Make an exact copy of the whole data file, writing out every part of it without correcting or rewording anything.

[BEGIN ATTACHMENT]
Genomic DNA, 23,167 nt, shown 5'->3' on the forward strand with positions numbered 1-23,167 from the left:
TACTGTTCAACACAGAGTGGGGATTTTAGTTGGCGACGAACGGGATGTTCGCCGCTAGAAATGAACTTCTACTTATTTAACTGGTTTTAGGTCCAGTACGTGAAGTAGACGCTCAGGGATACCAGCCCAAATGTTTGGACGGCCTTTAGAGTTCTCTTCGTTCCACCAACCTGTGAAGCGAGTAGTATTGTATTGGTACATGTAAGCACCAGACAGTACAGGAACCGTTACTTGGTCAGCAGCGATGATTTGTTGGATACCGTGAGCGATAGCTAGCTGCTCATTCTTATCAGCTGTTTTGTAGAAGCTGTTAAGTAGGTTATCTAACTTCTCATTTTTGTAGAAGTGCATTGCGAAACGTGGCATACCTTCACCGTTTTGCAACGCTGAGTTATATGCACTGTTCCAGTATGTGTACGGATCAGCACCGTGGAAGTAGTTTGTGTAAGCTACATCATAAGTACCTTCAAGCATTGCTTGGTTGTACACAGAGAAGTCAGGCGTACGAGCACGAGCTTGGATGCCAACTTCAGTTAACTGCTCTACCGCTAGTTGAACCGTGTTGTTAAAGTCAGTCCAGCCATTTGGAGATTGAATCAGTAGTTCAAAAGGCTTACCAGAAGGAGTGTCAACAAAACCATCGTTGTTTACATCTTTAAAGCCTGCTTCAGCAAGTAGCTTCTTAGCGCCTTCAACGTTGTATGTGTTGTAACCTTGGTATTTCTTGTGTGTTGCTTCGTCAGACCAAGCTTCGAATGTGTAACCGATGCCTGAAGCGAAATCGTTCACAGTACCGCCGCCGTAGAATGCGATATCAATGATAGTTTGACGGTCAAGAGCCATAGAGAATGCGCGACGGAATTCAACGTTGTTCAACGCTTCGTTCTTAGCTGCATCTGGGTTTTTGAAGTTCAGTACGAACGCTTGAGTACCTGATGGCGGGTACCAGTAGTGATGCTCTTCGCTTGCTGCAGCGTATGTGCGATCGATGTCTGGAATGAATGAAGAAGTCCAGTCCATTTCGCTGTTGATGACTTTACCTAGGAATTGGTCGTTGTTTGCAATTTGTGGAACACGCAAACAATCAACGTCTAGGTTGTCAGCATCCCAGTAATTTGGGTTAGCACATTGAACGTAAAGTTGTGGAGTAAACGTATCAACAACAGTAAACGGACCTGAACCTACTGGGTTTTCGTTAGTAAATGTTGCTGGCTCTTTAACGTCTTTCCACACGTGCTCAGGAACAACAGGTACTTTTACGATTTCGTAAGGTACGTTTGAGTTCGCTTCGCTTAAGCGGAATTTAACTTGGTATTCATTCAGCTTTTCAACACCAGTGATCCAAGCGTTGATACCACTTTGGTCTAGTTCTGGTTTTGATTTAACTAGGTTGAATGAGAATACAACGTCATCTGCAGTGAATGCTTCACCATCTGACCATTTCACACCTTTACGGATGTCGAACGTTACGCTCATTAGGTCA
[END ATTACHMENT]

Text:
Genomic DNA, 23,167 nt, shown 5'->3' on the forward strand with positions numbered 1-23,167 from the left:
TACTGTTCAACACAGAGTGGGGATTTTAGTTGGCGACGAACGGGATGTTCGCCGCTAGAAATGAACTTCTACTTATTTAACTGGTTTTAGGTCCAGTACGTGAAGTAGACGCTCAGGGATACCAGCCCAAATGTTTGGACGGCCTTTAGAGTTCTCTTCGTTCCACCAACCTGTGAAGCGAGTAGTATTGTATTGGTACATGTAAGCACCAGACAGTACAGGAACCGTTACTTGGTCAGCAGCGATGATTTGTTGGATACCGTGAGCGATAGCTAGCTGCTCATTCTTATCAGCTGTTTTGTAGAAGCTGTTAAGTAGGTTATCTAACTTCTCATTTTTGTAGAAGTGCATTGCGAAACGTGGCATACCTTCACCGTTTTGCAACGCTGAGTTATATGCACTGTTCCAGTATGTGTACGGATCAGCACCGTGGAAGTAGTTTGTGTAAGCTACATCATAAGTACCTTCAAGCATTGCTTGGTTGTACACAGAGAAGTCAGGCGTACGAGCACGAGCTTGGATGCCAACTTCAGTTAACTGCTCTACCGCTAGTTGAACCGTGTTGTTAAAGTCAGTCCAGCCATTTGGAGATTGAATCAGTAGTTCAAAAGGCTTACCAGAAGGAGTGTCAACAAAACCATCGTTGTTTACATCTTTAAAGCCTGCTTCAGCAAGTAGCTTCTTAGCGCCTTCAACGTTGTATGTGTTGTAACCTTGGTATTTCTTGTGTGTTGCTTCGTCAGACCAAGCTTCGAATGTGTAACCGATGCCTGAAGCGAAATCGTTCACAGTACCGCCGCCGTAGAATGCGATATCAATGATAGTTTGACGGTCAAGAGCCATAGAGAATGCGCGACGGAATTCAACGTTGTTCAACGCTTCGTTCTTAGCTGCATCTGGGTTTTTGAAGTTCAGTACGAACGCTTGAGTACCTGATGGCGGGTACCAGTAGTGATGCTCTTCGCTTGCTGCAGCGTATGTGCGATCGATGTCTGGAATGAATGAAGAAGTCCAGTCCATTTCGCTGTTGATGACTTTACCTAGGAATTGGTCGTTGTTTGCAATTTGTGGAACACGCAAACAATCAACGTCTAGGTTGTCAGCATCCCAGTAATTTGGGTTAGCACATTGAACGTAAAGTTGTGGAGTAAACGTATCAACAACAGTAAACGGACCTGAACCTACTGGGTTTTCGTTAGTAAATGTTGCTGGCTCTTTAACGTCTTTCCACACGTGCTCAGGAACAACAGGTACTTTTACGATTTCGTAAGGTACGTTTGAGTTCGCTTCGCTTAAGCGGAATTTAACTTGGTATTCATTCAGCTTTTCAACACCAGTGATCCAAGCGTTGATACCACTTTGGTCTAGTTCTGGTTTTGATTTAACTAGGTTGAATGAGAATACAACGTCATCTGCAGTGAATGCTTCACCATCTGACCATTTCACACCTTTACGGATGTCGAACGTTACGCTCATTAGGTCA